28: The Paths We Choose

Mon Jun 03 23:51:11 EDT 2019
Episode 28

Eric and Chris were best friends and drinking buddies during and after high school and while Chris was a member of the Church, religion was definitely the farthest thing from their minds. When a personal crisis led Eric toward God, his lifelong friendship with Chris and their shared experiences years before showed them both that the path back to the Savior can look very different from the way you might expect.

Chris and Eric at the Christus statue in Salt Lake City

Chris and Eric at Temple Square

Chris and Eric on Eric's baptism day

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Video Companion
Recovery from Alcoholism through Eric's newfound faith in Christ: #ThisIsTheGospel


Hey friends, KaRyn here.

Before we get started with today's episode, I just wanted to take a minute to sincerely thank you for sharing your experiences with this podcast with your friends and your family and for taking the time to write a review. We read every single one. And if I'm being totally honest with you, sometimes when we're having a rough day, we might read them more than once for some moral support. We couldn't be more honored to help share the stories your stories that transform us and lead us to Jesus Christ. So thank you so much again for all that you do for us and for sharing those reviews. We appreciate it.

Welcome to This is the Gospel, an LDS Living podcast where we feature real stories from real people who are practicing and living their faith every day. I'm your host, KaRyn Lay.

There's this famous poem by Robert Frost called "The Road Not Taken." Now wait, before you turn this episode off because I just said the word poem, hear me out. It won't be painful I promise, I think. Anyway, that poem gets thrown around pretty often when people are talking about the decisions that we make in our life and the consequences of those decisions. And most of us have heard the final lines of that poem that go: "Two roads diverged in a wood, and I—I took the one less traveled by, and that has made all the difference."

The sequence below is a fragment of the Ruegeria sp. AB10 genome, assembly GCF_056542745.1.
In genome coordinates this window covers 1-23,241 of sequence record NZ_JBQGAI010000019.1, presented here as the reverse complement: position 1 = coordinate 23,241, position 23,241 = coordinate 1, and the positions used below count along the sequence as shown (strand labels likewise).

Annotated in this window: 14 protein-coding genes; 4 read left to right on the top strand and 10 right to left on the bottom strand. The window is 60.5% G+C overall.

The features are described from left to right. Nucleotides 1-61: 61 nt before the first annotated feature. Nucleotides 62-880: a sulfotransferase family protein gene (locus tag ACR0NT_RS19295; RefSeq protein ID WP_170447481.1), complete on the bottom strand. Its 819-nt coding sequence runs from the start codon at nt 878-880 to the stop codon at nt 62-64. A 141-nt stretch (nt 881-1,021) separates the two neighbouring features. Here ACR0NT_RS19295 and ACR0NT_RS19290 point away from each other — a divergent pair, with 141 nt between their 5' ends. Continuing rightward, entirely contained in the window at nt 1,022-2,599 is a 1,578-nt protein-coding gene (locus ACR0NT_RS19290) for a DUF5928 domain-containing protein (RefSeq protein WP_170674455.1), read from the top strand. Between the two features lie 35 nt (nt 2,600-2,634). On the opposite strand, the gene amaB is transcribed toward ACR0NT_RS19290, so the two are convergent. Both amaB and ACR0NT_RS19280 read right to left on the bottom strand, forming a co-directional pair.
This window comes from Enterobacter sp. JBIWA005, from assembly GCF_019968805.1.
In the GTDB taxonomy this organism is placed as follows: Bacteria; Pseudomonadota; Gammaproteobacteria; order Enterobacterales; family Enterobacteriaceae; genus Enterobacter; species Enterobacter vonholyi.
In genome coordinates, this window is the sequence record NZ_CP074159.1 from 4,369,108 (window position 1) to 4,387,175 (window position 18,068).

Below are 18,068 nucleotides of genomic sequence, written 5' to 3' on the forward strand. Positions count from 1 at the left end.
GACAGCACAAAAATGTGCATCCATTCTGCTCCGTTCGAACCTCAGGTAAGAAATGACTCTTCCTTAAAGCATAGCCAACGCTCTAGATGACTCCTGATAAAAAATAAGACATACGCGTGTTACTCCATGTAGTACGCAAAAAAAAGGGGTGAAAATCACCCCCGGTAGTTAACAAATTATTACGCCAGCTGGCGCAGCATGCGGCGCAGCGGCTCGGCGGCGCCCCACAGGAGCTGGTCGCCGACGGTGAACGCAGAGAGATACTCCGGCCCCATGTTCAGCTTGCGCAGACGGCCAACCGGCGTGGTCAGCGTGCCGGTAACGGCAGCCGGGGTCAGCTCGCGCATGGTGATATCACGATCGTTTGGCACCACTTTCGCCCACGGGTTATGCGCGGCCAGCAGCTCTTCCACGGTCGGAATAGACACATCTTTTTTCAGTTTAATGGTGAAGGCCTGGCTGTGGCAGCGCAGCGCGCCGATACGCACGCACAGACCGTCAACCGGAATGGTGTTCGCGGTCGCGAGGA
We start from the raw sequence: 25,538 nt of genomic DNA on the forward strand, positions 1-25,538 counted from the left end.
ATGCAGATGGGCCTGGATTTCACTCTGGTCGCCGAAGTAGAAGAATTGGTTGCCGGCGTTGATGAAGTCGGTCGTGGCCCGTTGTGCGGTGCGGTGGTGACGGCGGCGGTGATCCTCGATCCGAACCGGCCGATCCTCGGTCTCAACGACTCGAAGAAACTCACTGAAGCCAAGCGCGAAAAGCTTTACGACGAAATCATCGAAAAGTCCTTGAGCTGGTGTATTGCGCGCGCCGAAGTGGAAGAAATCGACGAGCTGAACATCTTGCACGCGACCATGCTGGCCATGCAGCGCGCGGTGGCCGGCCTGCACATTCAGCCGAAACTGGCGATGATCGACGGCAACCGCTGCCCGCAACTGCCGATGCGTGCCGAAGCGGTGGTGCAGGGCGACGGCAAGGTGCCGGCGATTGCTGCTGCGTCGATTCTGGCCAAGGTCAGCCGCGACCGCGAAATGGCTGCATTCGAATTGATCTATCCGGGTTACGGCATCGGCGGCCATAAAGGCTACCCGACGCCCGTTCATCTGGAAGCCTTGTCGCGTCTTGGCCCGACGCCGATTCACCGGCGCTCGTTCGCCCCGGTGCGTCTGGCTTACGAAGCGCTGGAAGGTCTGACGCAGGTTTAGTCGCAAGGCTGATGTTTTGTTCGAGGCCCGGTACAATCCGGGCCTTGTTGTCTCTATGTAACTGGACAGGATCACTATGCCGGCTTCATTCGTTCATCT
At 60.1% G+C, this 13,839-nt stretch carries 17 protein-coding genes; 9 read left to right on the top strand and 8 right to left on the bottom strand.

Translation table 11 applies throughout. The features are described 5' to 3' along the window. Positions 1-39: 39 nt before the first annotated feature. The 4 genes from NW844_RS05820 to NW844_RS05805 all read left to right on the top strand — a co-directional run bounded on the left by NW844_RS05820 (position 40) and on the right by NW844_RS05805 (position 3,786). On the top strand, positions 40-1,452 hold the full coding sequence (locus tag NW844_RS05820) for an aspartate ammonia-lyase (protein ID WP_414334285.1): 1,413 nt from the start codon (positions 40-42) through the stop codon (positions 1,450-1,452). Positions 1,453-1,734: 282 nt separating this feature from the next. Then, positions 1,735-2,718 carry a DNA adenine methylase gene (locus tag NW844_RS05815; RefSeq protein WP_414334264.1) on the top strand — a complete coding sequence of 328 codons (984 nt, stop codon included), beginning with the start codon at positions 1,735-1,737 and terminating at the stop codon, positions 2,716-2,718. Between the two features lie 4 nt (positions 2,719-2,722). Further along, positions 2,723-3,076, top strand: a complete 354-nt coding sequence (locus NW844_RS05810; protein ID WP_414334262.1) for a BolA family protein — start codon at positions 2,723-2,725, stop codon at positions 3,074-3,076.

But before good old brother Frost got to that part of the poem, he actually penned these lines: "I shall be telling this with a sigh somewhere ages and ages hence" and I can always hear that sigh in my head at full volume because I know what that sigh is all about. Decision making is exhausting and it's a little bit fraught. And when we can finally see that fork in the road in our rearview mirror, we are sometimes left with some lingering regret about the road that we didn't take.

Well, in today's episode, we have a story that explores the way the paths we choose affect our lives and the lives of the people around us. For good or for ill, our story comes from two friends. Chris who is a member of The Church of Jesus Christ of Latter-day Saints and Eric, who most decidedly wasn't. Though their life paths would cross and separate and then cross again, the real story is actually how a loving Father in Heaven was inspiring their steps all along to bring them back home to him.

We'll start with Chris and then you'll hear from Eric as their stories intertwine.


I met Eric in junior high but we started being friends our freshman year in high school. Looking back, the feeling that I had was I knew him before.

I wasn't really super strong in the gospel at that time. You know, I was a teenager who was more interested in girls and having fun and less interested in homework and going to church. That fit Eric pretty well as well.


Me and him were drinking buddies after high school. And when we lived together, you know, we did all the crazy things that kids had high school did together.